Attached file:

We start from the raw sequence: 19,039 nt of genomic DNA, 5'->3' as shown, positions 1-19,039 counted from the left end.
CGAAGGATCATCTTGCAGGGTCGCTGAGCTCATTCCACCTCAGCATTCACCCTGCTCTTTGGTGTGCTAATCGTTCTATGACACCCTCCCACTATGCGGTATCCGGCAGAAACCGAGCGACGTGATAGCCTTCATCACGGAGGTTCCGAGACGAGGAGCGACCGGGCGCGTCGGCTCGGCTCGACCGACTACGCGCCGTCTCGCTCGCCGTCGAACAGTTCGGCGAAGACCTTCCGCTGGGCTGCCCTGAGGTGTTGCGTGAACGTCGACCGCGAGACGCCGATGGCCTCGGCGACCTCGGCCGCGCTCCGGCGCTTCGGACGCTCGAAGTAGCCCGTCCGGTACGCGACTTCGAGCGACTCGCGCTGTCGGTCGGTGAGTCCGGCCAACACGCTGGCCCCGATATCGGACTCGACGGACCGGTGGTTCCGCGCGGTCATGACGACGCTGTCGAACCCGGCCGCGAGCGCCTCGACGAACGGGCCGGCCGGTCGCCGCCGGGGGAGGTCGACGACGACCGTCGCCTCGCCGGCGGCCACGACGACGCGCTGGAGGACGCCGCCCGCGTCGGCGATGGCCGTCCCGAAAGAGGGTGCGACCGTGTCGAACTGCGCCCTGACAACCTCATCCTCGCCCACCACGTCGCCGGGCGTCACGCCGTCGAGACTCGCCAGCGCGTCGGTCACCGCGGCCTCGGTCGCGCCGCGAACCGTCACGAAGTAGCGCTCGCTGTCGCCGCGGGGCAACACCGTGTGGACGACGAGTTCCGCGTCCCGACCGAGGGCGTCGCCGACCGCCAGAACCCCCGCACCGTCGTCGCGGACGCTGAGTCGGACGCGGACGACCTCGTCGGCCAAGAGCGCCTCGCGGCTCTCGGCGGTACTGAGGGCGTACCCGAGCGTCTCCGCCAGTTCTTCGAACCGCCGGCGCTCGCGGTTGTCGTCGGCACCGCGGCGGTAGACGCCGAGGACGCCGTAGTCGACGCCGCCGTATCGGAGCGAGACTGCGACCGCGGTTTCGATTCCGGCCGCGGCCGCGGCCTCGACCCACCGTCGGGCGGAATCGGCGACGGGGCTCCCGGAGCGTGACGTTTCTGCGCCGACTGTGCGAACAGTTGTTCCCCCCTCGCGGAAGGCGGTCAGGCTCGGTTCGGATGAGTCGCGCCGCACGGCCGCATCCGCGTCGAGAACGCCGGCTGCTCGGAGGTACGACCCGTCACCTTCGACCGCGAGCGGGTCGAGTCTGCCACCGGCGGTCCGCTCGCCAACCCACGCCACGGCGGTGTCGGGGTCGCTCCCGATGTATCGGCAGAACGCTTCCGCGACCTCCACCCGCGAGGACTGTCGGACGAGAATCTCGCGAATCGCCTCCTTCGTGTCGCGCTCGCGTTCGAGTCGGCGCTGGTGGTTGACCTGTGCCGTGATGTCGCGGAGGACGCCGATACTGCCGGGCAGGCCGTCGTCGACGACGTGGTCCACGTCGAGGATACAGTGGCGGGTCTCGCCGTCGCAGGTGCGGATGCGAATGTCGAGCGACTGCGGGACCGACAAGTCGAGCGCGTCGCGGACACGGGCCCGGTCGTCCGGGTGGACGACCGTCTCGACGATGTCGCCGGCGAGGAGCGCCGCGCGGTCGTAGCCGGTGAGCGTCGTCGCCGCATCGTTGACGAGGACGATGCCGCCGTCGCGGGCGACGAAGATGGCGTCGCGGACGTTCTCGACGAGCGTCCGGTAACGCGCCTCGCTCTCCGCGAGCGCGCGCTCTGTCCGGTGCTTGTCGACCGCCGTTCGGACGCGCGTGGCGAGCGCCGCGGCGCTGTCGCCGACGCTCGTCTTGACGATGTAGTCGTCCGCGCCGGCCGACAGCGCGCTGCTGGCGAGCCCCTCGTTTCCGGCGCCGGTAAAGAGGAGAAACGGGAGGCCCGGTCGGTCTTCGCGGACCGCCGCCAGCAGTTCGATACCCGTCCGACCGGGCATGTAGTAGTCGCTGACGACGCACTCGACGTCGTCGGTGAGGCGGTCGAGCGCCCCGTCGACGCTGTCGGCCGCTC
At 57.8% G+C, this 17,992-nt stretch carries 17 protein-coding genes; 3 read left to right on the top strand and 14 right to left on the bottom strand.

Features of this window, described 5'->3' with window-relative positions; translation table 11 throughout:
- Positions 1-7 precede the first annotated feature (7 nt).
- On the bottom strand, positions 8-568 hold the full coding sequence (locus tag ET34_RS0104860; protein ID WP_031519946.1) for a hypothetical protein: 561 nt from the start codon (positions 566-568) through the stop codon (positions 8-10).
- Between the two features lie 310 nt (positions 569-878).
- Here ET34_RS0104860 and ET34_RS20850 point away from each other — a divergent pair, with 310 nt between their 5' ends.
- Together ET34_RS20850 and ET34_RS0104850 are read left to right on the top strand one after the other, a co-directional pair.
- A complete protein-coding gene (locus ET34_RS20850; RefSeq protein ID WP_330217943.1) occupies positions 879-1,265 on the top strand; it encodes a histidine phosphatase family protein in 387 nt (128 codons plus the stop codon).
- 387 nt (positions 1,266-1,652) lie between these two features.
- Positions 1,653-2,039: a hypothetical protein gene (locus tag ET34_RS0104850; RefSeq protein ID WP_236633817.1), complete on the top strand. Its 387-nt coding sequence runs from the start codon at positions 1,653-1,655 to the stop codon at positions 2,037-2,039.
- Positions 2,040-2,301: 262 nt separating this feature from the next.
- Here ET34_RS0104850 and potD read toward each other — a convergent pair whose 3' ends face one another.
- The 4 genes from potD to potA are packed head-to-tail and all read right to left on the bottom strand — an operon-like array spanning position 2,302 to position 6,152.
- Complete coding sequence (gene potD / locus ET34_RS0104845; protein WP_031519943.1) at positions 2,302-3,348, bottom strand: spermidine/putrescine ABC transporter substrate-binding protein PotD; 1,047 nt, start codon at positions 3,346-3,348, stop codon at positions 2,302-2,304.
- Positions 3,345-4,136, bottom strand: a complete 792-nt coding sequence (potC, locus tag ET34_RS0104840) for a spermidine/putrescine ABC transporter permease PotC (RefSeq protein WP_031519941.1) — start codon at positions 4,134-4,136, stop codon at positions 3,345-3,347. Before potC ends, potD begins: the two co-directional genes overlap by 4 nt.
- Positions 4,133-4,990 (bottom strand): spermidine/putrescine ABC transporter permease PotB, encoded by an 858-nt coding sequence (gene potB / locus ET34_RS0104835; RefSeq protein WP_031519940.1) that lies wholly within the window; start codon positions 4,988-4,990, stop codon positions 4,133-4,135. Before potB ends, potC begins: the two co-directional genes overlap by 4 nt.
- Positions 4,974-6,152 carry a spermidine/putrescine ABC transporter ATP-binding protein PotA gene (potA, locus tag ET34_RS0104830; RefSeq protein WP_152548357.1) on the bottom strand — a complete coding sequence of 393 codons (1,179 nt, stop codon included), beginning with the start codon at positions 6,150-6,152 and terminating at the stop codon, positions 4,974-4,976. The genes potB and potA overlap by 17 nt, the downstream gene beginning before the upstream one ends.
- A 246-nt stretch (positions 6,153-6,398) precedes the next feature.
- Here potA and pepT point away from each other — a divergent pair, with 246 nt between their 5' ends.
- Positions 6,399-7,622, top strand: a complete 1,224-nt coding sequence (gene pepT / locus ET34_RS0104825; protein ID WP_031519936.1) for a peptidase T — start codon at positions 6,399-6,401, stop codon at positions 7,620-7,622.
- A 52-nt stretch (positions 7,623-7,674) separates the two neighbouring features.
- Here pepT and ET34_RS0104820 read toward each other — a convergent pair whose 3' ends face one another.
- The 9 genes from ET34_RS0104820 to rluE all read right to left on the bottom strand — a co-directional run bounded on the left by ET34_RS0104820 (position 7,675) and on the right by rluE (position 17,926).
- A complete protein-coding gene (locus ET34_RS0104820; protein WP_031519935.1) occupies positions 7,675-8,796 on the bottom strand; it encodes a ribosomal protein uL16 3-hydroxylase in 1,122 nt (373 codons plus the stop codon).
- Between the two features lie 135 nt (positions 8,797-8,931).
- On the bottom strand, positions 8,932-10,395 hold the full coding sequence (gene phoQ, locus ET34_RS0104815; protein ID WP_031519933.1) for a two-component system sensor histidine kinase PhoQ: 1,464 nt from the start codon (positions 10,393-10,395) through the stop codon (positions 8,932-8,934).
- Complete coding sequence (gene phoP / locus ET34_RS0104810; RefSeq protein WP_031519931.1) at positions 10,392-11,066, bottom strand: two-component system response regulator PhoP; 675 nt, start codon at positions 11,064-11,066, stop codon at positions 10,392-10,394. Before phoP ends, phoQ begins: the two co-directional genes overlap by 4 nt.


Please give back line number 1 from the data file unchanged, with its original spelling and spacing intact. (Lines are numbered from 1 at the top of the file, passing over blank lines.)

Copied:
We start from the raw sequence: 19,039 nt of genomic DNA, 5'->3' as shown, positions 1-19,039 counted from the left end.